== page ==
The Passport to In-Store Omni Channel
By Dave Rodgerson, Retail Industry Solutions Executive, Microsoft Canada
When I studied at business school, one of the things I learned was that the best way to make money is with other people’s money. The banks do this all the time, and they’ve been very successful following this strategy. Reflecting on this I wondered if a similar approach might hold true in technology. Rather than build my own technology for shoppers in a retail context, was there a way to leverage someone else’s technology to achieve the same end?
The research company IDC explains that a new generation of shoppers are defined as the 5I consumer. They are Instrumented, Interconnected, Informed, In-place and Immediate. These consumers demonstrate that they are very comfortable in a world where the line between the physical and digital experience is becoming less well defined each day. They will become the foundation for the success of true Omni channel shopping. Understanding this helped me connect the dots between my idea about “borrowed technology” and the way traditional retailers could embrace Omni channel. Recent surveys show that 83% of shoppers use their Smart Phones while shopping. This is why IDC refers to them as “Instrumented”. By engaging shoppers with their own phones, retailers can create an immediate, in-place engaging experience.
Imagine being able to receive an offer for a new salad dressing while you shop in the produce aisle. Or, tapping a shelf label with your phone to see consumer reviews or a video of someone demonstrating the product before you decide to buy. This takes in-store marketing to a new level. Instead of printing a coupon for a future purchase as you leave the store you’re able to influence the customer at the most critical moment - their point of decision. Tuku Inc. a Microsoft partner, has developed very inexpensive NFC tags that can be attached to displays or signage that can generate rich media content on the shopper’s smart phone. No need to install high priced video displays, (the customer has one in their own pocket). Even better, the interaction generates data that allows the retailer, or a participating supplier to collect and analyze information about their products and the way that shoppers are behaving when they’re making their purchase decision.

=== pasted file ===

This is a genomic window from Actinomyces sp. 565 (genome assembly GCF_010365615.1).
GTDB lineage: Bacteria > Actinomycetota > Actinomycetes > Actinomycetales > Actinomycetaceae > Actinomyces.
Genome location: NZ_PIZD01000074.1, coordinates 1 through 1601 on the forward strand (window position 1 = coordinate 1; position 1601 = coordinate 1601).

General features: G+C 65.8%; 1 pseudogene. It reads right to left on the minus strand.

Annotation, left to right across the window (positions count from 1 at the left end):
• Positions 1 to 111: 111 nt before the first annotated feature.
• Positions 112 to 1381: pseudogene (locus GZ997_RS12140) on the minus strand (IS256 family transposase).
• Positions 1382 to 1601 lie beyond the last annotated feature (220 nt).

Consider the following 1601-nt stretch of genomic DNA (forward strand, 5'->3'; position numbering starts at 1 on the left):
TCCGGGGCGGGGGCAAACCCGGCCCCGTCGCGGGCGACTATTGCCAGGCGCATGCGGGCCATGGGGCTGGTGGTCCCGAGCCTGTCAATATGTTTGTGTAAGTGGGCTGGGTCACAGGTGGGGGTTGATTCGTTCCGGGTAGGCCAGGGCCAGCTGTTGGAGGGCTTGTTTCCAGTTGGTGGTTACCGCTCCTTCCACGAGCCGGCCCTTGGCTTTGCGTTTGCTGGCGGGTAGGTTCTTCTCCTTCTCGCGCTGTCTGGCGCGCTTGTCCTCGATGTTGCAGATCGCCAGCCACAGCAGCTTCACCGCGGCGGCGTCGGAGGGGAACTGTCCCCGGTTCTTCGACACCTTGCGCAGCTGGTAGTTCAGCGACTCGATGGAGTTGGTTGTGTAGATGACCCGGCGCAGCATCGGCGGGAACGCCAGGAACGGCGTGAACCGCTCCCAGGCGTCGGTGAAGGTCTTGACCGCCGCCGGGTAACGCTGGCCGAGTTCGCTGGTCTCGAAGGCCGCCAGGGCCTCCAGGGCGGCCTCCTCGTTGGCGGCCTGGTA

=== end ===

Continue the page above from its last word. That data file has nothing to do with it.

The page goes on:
Phones aren’t just replacing video displays, they are also becoming a means of exchanging currency. That means the traditional Point of Sale (PoS) is being disrupted as well. Recently a global convenience store chain implemented a digital wallet and asked Plexure to help them leverage innovation to drive shopping frequency and basket size. By analyzing real-time purchase transactions, weather data and current location they created tailored messaging to individual customers and generated a 47% increase in average transaction value.
Most of these ideas are made possible because the shopper uses their own technology (the Smart Phone) to make their experience more engaging. Each of the interactions provide the retailer with valuable information that they can use to have a better understanding of shopping behaviors, manage their operations more efficiently and grow their business.
Physical stores aren’t going away. In fact, pure play eCommerce companies are investing in bricks and mortar locations themselves. Amazon recently purchased Whole Foods along with opening several of their own bookstores. Other eCommerce players like Warby Parker and Birchbox have opened their own locations. From the other direction, traditional retailers like Walmart are acquiring eCommerce businesses, (they recently purchased Jet.com). All of this goes to show that a convergence of the physical and the digital is well underway. With Smart Phones, the passport to this new world of retail is literally in the palm of your hand.
Dave Rodgerson Is the Retail Industry Lead at Microsoft Canada and has 25 years of industry experience working with leading Canadian Retailers in sales, marketing, operations, IT and strategic planning roles.
Mr. Rodgerson works closely with both clients and industry associations that share an interest in enhancing the consumer experience. His work has included consulting with such firms as Tesco supermarkets in the UK, Canadian Tire Corporation, Target Department Stores, Imperial Tobacco, Walmart Canada and Rogers Communications. More recently, he has been speaking about the customer of the future, the Omni Channel customer experience and the adoption of new technologies by consumers.
Mr. Rodgerson has been a member of the faculty of Meritus University where he taught Marketing in their School of Business. In addition, from an academic perspective, he is on the Board of Advisors for the Ryerson University School of Retail. He has played an active role with the National Retail Federation, the Retail Council of Canada and the Conseil Québécois du Commerce de Détail.
Mr. Rodgerson holds an MBA from Queen's University in Kingston Ont.
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